Last week I focused on the notion of slow education as a counter to the high-speed culture that surrounds us. I suggested that we shift away from the impulse to cover lots of material and toward a more reflective exploration of ideas. There is nothing new about my proposal. It neatly describes a old fashioned seminar approach to learning. Before we had access to every book ever written, we had to make do with a little less. This, perhaps, inspired more selectivity in the assignments and more time for discussion. Sounds like slow education to me.
However, those old-fashioned seminars were generally populated by the lucky few who had experienced a robust K-12 education, raised with the assumption that they were “college material.” Those students had been preparing for seminars their entire lives. Much to the betterment of society, we are inviting many more students to college these days. Not all have had this preparation for slower thinking. Even those who did have access to great schools and college-preparatory programs did not grow up in a reflective culture. The students in front of us were raised for bytes and speed. We need to teach our students how to do slow education.
So, I’ve been thinking about how to assist students in the transition from quick summaries, multiple choice exams, and “passing classes” to the slow, reflective learners we want them to be. I am not so far removed from the habits of young (and not so young) adults that I don’t know that this is a big shift. We can’t expect our students to jump into slow education. They need help learning to learn differently. This leads me to an idea I have been trying to figure out for a few years now. I call it Project 100.
Project 100 is the idea that we should design our 100 level courses to intentionally transition students from passive to active learners. Instead of putting students in survey courses that go over the high points of anthropology or psychology or history, let’s design 100 level classes focused on doing anthropology or psychology or history. Most universities already have “doing” courses, but they tend to be reserved for the major, and only after the introductory surveys. I think we have it all wrong. Putting students in survey courses in their first year of college just asks them to receive information, no matter how hard we try to engage them. These courses give a clear message to be passive. So, let’s ditch the survey course (or rather, save it for the 200 level and revise the goals) and ask our first year students to dive in to doing.
We can do this in any discipline–biology, business, art, or sociology–it really does not matter. We just have to help our students experience the joys and frustrations of developing a research question and then attempting to answer it. Instead of relying on surveys of a field, let’s organize the first year of college in such a way that our students become amateur scholars (detectives?) empowered to drive the curriculum themselves, by virtue of collaborating with peers and faculty in the development of research questions.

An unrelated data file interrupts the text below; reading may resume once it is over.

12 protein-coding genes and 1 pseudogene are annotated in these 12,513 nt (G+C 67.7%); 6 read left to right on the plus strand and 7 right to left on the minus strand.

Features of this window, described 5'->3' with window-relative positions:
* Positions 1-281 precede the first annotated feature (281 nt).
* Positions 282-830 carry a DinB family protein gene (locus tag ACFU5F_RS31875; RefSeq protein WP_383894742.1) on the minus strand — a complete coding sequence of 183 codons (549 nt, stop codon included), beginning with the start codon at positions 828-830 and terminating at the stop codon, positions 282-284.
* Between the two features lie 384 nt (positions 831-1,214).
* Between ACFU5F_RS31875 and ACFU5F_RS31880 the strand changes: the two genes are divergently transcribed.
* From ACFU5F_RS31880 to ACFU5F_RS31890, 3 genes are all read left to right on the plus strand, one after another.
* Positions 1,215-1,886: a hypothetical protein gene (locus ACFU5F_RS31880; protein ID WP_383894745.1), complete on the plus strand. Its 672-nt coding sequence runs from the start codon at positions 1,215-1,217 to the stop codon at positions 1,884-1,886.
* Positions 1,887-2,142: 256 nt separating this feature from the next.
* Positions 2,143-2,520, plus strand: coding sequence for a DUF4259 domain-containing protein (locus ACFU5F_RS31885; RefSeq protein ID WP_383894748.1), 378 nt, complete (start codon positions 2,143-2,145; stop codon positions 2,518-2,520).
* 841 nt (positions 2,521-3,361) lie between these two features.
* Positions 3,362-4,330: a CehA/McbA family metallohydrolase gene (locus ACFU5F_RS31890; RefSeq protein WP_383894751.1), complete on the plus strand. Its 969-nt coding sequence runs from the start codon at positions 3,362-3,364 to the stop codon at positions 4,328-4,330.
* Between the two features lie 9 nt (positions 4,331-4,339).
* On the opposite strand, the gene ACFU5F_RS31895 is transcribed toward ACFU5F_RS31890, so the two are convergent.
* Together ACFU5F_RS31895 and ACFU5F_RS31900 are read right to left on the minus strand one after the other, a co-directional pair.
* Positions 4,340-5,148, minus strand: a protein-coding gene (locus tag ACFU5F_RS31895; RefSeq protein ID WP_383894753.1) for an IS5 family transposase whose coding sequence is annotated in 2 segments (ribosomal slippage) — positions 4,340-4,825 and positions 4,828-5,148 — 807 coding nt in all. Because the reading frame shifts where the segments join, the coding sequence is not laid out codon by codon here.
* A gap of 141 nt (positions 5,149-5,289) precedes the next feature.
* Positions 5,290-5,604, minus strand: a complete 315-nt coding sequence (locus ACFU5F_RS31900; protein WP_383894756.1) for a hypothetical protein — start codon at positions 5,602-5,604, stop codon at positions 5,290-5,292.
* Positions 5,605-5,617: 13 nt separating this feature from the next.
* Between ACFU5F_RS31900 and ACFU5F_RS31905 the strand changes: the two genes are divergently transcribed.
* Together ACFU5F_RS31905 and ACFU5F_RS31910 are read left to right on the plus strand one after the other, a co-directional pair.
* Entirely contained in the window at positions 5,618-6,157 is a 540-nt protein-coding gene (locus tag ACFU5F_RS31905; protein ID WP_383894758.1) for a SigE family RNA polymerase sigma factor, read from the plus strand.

We could then re-map the first year so that students complete a balance of these 100 level doing courses in STEM, Social Sciences, Humanities, and the Arts. We’ll save a little room in the schedule for some of the disciplinary foundations students will need (theory for our musicians, anatomy and physiology for our nurses, etc.), but the rest of the first year will simply focus on this kind of question driven learning that puts education in the hands of the students. Toss in an FY orientation class and students should be fully transitioned from passive to active learners by the end of the first year.
Now, I bet you are wondering… is this still slow education? Sure. To do this kind of active, question driven class, we are going to have to abandon lists in favor of discovery. We will take the time to develop a research question with our students, first intuitively, then by exploring some scholarship related to the topic. Then we will be focused on figuring out how to answer that question (introductory methods only). We will be unburdened by the notion that we need to cover the history of a discipline and free to dig into just one idea. There will be lots of work, to be sure, but the work will be limited to introductory tools and methods. This will leave lots of time to discuss ideas and tools, test them, and even toss them out when we fail to see their value. All we have to focus on is helping our students discover ways to answer the questions they have devised with us. If we are really lucky, we will all leave with next questions in mind.
If we do it right, our students will leave their first year of college confident in their ability to lead discussions, collaborate with others, wrestle with new ideas, and capable of forming questions. They will not know a lot of detail about any particular discipline, but they will have foundational tools for learning that can support them as they begin to grapple with theory and history. Those foundational tools are exactly what our students need to bring to those nice, slow seminars, don’t you think?